Home Posts Best In Show: Wasabi The Pekingese
Best In Show: Wasabi The Pekingese

Best In Show: Wasabi The Pekingese

TARRYTOWN, N.Y. (AP) — The Westminster Kennel Club dog show's flavor of the year is wasabi.

Wasabi, a Pekingese, won best in show for the fifth time, while Bourbon, a whippet, finished second.

Wasabi won the American Kennel Club National Championship in 2019 by waddling through a small-but-mighty turn in the ring.

Wasabi’s handler and breeder, David Fitzpatrick, who guided the Peke’s grandfather Malachy to the Westminster title in 2012, said, “He has showmanship. He fits the breed standard. He has that little extra something, that sparkle, that sets a dog apart.”

Wasabi is planning a party.

“He can have a filet mignon, and I'll have Champagne,” said Fitzpatrick, of East Berlin, Pennsylvania.

Wasabi triumphed over a group of finalists that included Mathew the French bulldog, Connor the old English sheepdog, Jade the German shorthaired pointer, Striker the Samoyed, and Boy, a West Highland white terrier.

Because of the coronavirus pandemic, the show was moved outside of New York City for the first time since its inception in 1877, to an estate in suburban Tarrytown, about 25 miles north of where the top ribbon is usually presented at Madison Square Garden, and it took place in June rather than February.

In a nod to the pandemic era, some handlers wore masks, though vaccinated people were permitted to go without, and the show was closed to the public.

Striker entered the show as the top-ranked dog in the United States, with over 40 best in show wins since January 2020, and Bourbon had also won the AKC National Championship.

Valerie Nunes-Atkinson, Jade's handler and co-owner, said the show was bittersweet because she guided Jade's father, CJ, to a Westminster best in show win in 2016 — and then lost him to a fungal infection last September.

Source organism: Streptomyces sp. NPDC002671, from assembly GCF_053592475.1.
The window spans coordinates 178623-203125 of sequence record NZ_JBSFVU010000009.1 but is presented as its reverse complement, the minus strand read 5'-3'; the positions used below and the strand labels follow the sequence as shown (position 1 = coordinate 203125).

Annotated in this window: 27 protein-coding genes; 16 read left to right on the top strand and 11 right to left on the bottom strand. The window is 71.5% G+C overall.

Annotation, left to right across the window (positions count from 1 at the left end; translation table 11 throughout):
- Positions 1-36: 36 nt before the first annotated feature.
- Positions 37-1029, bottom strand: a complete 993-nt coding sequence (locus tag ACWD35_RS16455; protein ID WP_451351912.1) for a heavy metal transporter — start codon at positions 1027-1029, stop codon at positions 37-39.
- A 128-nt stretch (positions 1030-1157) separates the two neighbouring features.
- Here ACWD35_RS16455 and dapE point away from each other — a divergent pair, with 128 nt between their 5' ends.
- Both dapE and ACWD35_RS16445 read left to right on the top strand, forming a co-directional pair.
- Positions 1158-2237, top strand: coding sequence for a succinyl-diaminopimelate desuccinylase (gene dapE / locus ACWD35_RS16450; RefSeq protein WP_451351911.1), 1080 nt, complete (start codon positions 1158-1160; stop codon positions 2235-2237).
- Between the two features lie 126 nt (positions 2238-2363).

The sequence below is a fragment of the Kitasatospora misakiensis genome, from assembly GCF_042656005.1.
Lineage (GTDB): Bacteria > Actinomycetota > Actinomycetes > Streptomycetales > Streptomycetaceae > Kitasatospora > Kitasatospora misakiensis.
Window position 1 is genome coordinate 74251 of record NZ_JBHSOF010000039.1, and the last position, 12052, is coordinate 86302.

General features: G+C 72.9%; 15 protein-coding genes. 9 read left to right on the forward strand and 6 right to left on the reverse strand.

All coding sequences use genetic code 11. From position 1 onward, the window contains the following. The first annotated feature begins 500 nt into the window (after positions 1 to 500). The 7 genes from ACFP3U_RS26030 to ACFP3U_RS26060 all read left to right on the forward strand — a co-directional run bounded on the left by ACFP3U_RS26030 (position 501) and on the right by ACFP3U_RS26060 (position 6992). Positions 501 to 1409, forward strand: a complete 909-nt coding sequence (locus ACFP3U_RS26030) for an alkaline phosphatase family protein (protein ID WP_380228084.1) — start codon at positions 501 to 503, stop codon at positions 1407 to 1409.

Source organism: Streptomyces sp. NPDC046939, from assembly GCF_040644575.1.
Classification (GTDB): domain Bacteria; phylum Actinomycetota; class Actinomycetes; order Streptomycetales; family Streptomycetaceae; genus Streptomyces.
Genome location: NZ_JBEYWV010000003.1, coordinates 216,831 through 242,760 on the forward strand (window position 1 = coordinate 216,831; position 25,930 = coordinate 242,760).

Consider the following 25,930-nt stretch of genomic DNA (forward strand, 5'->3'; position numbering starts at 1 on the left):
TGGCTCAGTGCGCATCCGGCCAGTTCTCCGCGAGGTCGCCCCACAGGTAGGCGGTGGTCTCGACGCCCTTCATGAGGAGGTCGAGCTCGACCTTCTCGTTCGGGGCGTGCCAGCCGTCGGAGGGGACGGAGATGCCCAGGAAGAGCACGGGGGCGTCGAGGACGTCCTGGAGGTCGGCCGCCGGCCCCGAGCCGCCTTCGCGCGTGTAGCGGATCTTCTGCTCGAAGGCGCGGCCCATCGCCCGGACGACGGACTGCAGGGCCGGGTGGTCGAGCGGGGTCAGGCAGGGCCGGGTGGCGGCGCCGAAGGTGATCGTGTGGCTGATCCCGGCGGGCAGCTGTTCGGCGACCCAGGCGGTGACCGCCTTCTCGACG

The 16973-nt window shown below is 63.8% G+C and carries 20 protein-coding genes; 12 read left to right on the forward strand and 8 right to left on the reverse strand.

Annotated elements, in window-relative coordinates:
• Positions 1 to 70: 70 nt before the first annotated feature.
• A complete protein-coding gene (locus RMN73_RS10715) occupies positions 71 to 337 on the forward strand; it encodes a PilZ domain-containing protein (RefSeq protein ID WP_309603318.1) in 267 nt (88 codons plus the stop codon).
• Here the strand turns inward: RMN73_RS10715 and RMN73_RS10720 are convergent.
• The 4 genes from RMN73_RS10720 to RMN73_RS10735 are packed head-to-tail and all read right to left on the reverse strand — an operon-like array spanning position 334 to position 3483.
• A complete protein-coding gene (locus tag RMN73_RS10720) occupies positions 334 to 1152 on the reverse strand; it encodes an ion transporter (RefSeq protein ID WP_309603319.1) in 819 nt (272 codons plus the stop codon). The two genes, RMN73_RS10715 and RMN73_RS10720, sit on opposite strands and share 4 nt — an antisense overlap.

“The good news is: He’s left an incredible legacy,” said Nunes-Atkinson, of Temecula, California, adding that Jade “had my heart” since birth.

Boy had traveled a long distance to Westminster, all the way from Thailand, where one of his owners, according to handler Rebecca Cross, was watching from Bangkok.

“He always makes us laugh,” said Gettysburg, Pennsylvania resident Cross.

Even baseball's all-time home run leader, Barry Bonds, who was cheering on a miniature schnauzer he owns with sister Cheryl Dugan, admits that just getting to Westminster is a thrill for many dog owners.

Rocky, the dog, did not win his breed, but the slugger said he was proud of Rocky just for making it to the champions-only show.

“We won because we got here,” Bonds told Fox Sports. “I’ve been to a lot of playoffs and World Series, and I’ve never won, but I kept trying for 22 years.”


Bonds, 56, holds baseball's career home run record with 762, though his achievement has been tainted by allegations of steroid use, which he denies.

While the semifinal and final rounds were held in a climate-controlled tent, the competition began on the grass at Lyndhurst Estate.

Douglas Tighe, who took second place in the sporting group with a Brittany named Pennie, says he just goes with it if his dogs get distracted by birds and other outdoor attractions.

“Let them have fun,” said Tighe, of Hope, New Jersey, “because that is what it is all about.”

That's what it's all about for Kole Brown, who showed a bull terrier named Riley alongside his parents, Kurtis Brown and U.S. Air Force Capt. Samantha Brown, and some of the family's other bull terriers on Sunday at the age of nine.

“I have a lot of fun with this sport,” said Kole, of San Antonio, Texas, “and I have a smile on my face every time I go into the ring.”

Ben Walker of the Associated Press contributed reporting from New York for this article.

Leave a Reply

Your email address will not be published, Required fields are marked with *.